Not every hero wears a cape. Let’s talk about improvements for animation accessibility

3 min


Have you ever opened a website and felt overwhelmed by all the animations and fancy effects attacking your sight? I bet you have. Not everyone likes pages which are full of flashing effects. That’s why today we’ll talk about improvements for animation accessibility. Below, I’ll present you a nice feature which may help with this.

The situation presented above, when a user opens a website and feels overwhelmed with flashing effects may be compared to the walk on a crowded street. Imagine a place where everyone is moving fast and talking loud. Most probably you’ll have some problems with staying focused in this situation, right? You may even feel disturbed and insecure. All in all,  you never know when a kid with ice cream will bump into your new pair of trousers… 🙂 

The same applies to websites. Designers love to add various animations to web applications. Effects such as parallax scrolling, surprising hovering or any other “fancy surprises”. These may be cool tricks which make the website looks more polished and good-looking. The thing is – not everyone likes pages which are full of flashing effects. Some people have even a lower endurance threshold for the effects like these. People who suffer from bony labyrinth disorders can experience side effects (like headaches or dizziness) when opening a website full of moving elements. Flashing animations may be also dangerous for people who suffer from epilepsy and effective reach website may be problematic for people with focus problems. 

A crowded, noisy city can be compared to flashing elements on website
A website filled with a lot of flashing elements can be compared to a really crowded street

In the world opened for everyone, in which the accessibility is one of the key topics whenever it comes to new stuff design, everyone should remember about all these problems and try to prepare the user interface accordingly. Does it mean we have to dump all the nice effects out from our apps? Definitely not. Do we have to ask the user if they want animations? Fortunately, not either. So what can be done? 

Media queries are coming with help

Currently, all the major operating systems allow choosing whether you prefer a reduced amount of animations when working with the computer or not. Below, there’s a quick guide of how to turn this option, depending on which OS you’re operating:

  • Windows 10: Go to Settings / Ease of Access / Display / Simplify and personalize Windows and turn off the Show animation in Windows option.
  • macOS: Go to System Preferences / Accessibility / Display and check Reduce motion.
  • iOS: Go to Settings / General / Accessibility and enable Reduce Motion option.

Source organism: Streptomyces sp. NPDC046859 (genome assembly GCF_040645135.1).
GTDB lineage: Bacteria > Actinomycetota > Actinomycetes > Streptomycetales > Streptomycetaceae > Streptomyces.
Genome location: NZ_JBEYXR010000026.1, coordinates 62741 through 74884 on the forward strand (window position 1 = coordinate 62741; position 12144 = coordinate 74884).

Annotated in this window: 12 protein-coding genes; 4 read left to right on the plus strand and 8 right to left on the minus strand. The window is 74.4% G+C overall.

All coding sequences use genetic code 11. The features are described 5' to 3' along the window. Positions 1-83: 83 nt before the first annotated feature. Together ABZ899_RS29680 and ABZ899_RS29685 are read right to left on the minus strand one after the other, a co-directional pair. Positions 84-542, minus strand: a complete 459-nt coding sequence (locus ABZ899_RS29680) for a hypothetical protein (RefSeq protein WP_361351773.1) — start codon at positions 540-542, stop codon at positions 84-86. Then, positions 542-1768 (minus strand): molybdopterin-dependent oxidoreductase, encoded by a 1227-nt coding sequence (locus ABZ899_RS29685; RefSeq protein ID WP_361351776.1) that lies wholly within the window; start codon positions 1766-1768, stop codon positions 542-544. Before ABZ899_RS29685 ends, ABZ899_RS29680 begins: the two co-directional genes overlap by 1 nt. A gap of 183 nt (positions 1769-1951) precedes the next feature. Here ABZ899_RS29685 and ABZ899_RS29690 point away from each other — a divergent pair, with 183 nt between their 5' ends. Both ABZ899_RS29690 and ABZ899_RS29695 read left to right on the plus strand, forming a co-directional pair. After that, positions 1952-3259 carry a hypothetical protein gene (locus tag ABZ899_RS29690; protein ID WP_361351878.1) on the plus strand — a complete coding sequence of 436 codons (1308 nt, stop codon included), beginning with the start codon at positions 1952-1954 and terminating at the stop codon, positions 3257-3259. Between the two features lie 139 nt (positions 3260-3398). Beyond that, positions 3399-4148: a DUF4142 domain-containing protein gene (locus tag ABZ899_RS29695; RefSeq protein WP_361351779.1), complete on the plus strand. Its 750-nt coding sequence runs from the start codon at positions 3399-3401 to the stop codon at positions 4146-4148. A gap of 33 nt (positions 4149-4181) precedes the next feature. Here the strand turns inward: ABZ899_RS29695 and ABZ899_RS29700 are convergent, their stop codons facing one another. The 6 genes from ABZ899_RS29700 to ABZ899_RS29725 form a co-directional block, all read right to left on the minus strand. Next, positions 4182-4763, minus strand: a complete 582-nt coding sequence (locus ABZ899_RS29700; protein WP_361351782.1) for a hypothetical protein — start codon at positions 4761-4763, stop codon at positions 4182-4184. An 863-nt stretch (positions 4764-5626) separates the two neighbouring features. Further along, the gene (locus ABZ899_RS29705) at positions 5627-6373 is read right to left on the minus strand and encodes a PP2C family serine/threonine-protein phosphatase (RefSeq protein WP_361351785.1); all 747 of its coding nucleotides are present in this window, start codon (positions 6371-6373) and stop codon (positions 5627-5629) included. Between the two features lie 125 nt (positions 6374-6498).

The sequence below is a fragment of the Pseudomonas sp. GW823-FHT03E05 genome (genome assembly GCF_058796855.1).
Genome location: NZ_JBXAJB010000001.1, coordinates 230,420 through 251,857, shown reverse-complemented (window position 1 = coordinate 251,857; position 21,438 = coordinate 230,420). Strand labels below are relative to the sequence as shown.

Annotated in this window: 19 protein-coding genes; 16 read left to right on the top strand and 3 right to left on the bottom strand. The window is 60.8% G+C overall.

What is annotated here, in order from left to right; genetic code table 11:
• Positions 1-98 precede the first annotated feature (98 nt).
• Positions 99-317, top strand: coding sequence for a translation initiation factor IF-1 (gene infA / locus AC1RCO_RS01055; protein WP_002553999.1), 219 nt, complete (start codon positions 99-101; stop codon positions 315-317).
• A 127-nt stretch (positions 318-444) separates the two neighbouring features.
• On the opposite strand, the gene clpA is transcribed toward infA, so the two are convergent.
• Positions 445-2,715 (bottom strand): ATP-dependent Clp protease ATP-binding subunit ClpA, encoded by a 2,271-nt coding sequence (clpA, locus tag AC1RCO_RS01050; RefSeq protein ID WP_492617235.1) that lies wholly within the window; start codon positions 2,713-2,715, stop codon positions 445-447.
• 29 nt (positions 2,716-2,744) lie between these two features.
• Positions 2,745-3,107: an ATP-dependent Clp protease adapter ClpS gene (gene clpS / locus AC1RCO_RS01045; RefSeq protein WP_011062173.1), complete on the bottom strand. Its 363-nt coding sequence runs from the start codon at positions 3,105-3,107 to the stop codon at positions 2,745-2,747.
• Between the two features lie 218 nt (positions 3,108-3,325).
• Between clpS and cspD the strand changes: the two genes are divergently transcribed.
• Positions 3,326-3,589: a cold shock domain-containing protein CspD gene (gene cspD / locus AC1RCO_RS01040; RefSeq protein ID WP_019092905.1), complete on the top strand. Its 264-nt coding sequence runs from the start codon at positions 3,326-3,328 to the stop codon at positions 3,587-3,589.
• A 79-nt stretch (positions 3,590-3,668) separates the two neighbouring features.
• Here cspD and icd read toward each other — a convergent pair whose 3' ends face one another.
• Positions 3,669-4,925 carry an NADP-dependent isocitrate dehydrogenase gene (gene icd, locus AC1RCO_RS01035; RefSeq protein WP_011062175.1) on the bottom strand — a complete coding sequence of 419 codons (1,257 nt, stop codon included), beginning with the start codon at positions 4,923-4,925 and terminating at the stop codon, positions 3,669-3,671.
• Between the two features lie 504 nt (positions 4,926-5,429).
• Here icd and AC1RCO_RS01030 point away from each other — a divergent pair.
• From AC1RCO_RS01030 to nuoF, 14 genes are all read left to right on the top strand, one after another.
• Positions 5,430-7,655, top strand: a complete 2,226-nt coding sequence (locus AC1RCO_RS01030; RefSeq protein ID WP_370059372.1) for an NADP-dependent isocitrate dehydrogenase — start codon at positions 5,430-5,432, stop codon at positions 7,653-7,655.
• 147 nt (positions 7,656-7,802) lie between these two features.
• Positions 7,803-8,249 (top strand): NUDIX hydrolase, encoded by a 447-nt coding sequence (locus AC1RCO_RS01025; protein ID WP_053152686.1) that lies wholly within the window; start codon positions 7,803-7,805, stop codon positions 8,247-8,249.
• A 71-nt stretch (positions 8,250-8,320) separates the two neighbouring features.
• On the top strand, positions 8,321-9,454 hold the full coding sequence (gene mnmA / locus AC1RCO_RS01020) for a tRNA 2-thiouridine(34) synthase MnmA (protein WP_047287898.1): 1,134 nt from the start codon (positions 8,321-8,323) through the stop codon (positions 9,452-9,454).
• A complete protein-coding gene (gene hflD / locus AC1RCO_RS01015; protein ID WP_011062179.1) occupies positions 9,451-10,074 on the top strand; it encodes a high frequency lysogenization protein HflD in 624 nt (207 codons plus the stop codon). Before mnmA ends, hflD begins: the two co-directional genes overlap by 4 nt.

• Linux with GTK/Gnome: go to GNOME Tweaks / Appearance and set gtk-enable-animation to false.

Obviously, user preferences mentioned above are system-wide options. The good thing is that the browsers also provide those settings for your web applications. The simplest way to apply this preference in the code is to use media queries. It’s a CSS feature, used mostly for responsive designs and printing layout. Also, it has some less-known options. One of these is prefers-reduced-motion.

This option has two possible values. The first one (no-preference) means that the user didn’t set anything and it should enable seeing a regular range of effects and animations. The opposite is value reduce which means the user explicitly choose to see less movement on the screen. 

Ideally, all movements which are not crucial should be disabled and replaced with some other ways of interface responsiveness. For example, a static message about form being sent should be a replacement for an animation of flying paper plane.

See also: Five simple tips to increase application accessibility

To demonstrate this feature, I prepared a simple progress bar with an animated background. On the video below you can see a macOS system preferences window which doesn’t require to click the “save” button to apply changes. In this demo, you can also see how the background changes from animated to static at the moment when global system options are updated.

You can play with this demo code here. Please remember that some browsers have problems with applying the user preferences to apps which are opened in frames, so you should always test the page in a separate tab rather than in CodeSanbox editor.

What about JavaScript?

The aforementioned method is great if you had set up the visual effects using styles. If your animation is done in JavaScript (for example using JS library or one of the animation APIs) you have to apply the prefers-reduced-motion feature in a little bit different way.

It’s a less-known fact that you can test media queries in JavaScript. The query syntax is the same, the difference is only how you call it. Please note that you can’t forget about the round brackets inside the query. In the end, the matches field will have a boolean result of the test.

You can see how this method works in the video below.

Again, you can find the code of this demo here. Please remember to test the widget after opening the demo in a new tab, not inside the editor view.


As you can see, adjusting visual effects accessibility in a web application is pretty simple and doesn’t require more work than creating a responsive web design. Thus, there are no excuses for not making the apps accessible for a wider audience. This option exists in operating systems and browser for a certain reason. Using them will show how you care about the users and how much you respect their preferences. It’s your chance to become a hero, so do your best and let all the people enjoy your fancy app! 🙂 

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